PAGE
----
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Well, let me preface by saying that my perspective here is European but I have visited the states often and what I hear all over from young people is they want to see more original live music and not just at big concerts. Many older people say they dont go out anymore because the live music sucks and there are too many bad cover bands. This is just my observation. To that perspective the cities around the world that do have thriving music scenes, Glasgow, Austin, Seattle, Berlin and others all have many venues for live original music, while having some strict drinking laws as well and not all have good rail systems in place. In Europe people walk, ride bikes or share a car with a designated driver. In some EU countries your first drunk driving arrest will result in over one year in prison but it does not affect the nightlife.

 

The reason many cities have kids who love to go clubbing to DJs is that is often all there is and many of the young came up in times of no live music clubs in their city. In most of Europe the clubs have live music and DJs for example a club that does well in Italy will have live bands, usually original but often cover bands and then DJs that start later in the night. This seems to work well.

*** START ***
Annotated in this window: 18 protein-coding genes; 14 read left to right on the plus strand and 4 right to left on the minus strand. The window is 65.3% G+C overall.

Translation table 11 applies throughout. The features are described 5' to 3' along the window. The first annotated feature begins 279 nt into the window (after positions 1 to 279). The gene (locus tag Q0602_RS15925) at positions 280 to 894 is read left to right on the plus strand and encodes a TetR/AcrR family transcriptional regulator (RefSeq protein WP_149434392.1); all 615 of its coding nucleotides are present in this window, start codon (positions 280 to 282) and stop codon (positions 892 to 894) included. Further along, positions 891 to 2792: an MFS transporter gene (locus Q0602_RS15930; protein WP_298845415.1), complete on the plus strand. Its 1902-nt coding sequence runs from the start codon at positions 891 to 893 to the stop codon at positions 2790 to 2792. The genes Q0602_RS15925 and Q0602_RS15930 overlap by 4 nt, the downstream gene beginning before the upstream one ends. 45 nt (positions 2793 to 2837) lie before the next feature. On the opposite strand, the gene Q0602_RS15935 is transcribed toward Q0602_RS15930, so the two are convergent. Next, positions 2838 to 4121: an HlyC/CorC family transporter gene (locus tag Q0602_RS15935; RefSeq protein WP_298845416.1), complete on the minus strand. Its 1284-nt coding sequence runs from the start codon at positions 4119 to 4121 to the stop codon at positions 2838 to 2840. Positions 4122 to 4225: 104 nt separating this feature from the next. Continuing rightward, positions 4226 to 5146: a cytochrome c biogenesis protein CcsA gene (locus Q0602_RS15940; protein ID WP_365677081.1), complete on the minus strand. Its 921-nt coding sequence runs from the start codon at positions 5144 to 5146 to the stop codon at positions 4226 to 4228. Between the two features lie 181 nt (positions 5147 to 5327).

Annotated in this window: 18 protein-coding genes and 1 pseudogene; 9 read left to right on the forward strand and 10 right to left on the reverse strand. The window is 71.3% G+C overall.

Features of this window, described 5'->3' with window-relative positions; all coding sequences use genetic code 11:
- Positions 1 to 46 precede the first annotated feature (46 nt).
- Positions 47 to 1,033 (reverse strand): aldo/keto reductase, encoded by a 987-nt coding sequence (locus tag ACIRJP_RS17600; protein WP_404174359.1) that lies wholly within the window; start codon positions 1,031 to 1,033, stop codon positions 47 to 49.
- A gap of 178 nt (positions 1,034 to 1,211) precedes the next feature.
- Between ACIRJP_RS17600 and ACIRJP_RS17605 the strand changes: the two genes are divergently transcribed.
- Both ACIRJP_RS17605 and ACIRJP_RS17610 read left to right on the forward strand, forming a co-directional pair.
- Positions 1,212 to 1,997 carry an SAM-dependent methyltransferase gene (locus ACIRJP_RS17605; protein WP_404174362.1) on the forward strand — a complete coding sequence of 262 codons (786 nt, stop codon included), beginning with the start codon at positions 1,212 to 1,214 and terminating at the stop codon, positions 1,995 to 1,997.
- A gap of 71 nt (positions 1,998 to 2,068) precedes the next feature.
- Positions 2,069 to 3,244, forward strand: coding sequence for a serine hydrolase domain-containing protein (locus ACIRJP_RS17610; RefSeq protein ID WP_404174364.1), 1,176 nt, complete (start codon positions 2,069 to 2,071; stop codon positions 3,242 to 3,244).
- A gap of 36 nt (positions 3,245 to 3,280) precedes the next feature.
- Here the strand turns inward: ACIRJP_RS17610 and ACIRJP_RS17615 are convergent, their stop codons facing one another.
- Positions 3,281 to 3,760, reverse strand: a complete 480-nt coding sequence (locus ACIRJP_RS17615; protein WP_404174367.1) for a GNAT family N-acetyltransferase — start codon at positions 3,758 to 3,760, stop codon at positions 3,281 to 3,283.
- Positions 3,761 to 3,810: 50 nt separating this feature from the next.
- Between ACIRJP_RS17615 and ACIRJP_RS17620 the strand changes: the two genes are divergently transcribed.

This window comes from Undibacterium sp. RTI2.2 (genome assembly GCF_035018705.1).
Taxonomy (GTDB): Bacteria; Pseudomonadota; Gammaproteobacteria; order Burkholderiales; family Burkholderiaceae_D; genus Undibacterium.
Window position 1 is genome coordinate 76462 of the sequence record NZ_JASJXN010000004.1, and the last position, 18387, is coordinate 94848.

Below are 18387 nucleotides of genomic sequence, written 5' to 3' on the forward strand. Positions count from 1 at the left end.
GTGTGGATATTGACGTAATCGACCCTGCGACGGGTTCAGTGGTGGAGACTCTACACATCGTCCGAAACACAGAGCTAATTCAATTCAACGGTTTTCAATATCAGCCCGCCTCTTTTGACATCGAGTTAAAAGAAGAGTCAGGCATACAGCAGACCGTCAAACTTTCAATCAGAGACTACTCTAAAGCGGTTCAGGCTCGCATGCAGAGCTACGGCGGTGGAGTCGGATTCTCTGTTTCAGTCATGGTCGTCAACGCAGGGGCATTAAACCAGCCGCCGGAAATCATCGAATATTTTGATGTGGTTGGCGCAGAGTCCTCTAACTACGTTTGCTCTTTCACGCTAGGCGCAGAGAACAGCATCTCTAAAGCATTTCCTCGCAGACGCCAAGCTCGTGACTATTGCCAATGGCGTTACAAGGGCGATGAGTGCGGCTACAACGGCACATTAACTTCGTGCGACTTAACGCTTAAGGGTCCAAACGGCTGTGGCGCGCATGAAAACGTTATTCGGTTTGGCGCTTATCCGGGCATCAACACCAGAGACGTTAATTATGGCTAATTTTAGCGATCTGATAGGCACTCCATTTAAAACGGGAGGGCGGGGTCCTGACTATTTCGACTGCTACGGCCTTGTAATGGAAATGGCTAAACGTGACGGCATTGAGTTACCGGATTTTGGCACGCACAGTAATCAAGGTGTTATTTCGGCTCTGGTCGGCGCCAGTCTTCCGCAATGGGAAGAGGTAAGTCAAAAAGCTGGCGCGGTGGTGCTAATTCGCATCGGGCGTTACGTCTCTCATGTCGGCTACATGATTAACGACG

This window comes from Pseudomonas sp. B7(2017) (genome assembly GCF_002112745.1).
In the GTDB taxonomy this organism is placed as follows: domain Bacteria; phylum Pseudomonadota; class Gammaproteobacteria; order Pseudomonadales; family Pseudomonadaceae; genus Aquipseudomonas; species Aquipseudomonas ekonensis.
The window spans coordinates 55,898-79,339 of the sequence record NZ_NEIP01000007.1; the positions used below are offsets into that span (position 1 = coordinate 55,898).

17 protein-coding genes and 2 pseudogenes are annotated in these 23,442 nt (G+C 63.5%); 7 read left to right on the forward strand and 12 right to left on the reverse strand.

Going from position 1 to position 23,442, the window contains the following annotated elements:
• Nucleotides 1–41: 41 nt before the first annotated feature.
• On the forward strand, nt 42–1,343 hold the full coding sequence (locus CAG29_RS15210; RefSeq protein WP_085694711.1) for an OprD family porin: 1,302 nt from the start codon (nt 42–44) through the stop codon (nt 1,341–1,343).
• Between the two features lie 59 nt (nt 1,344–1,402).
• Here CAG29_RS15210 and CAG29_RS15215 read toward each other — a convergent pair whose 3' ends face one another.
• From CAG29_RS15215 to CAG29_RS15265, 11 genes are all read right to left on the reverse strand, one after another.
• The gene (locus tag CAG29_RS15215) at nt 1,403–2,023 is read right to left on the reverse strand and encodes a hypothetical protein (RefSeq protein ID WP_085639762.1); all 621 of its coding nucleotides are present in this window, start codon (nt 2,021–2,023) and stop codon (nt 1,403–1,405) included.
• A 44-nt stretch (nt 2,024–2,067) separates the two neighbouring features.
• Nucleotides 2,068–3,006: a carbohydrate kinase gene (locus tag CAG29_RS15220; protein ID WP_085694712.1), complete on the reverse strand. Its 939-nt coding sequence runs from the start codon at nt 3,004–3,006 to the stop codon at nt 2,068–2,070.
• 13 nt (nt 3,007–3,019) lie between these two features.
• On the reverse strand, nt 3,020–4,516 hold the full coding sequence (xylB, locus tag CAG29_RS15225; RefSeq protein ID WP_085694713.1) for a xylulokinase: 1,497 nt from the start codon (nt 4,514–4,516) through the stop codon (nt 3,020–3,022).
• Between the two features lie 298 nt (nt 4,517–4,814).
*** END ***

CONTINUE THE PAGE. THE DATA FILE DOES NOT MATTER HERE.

Also, people in Europe tend to go out more often for whatever reasons. We always go where others are. I think in the States you use to do this but for the last couple of decades or so it seems to be slacking off. Perhaps an adjustment can be made here.

 

I do agree that clubs are all about making money and DJ's are often less expensive but in many cases club owners are not real good at math. Some of the DJ's cost more than live bands.

 

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Let me add that this is one of the most polite forums. It's so nice to be able to all have our own views and not get into heated debates.

 

Really? (as in you really think we don't have debates \:D Sometimes they are coming out the wazoo! :-) )

 

LOL!! give it time! make a post about Rap and watch the environment heat up!

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"Baby it's cold outside..." at least here in NYC lately!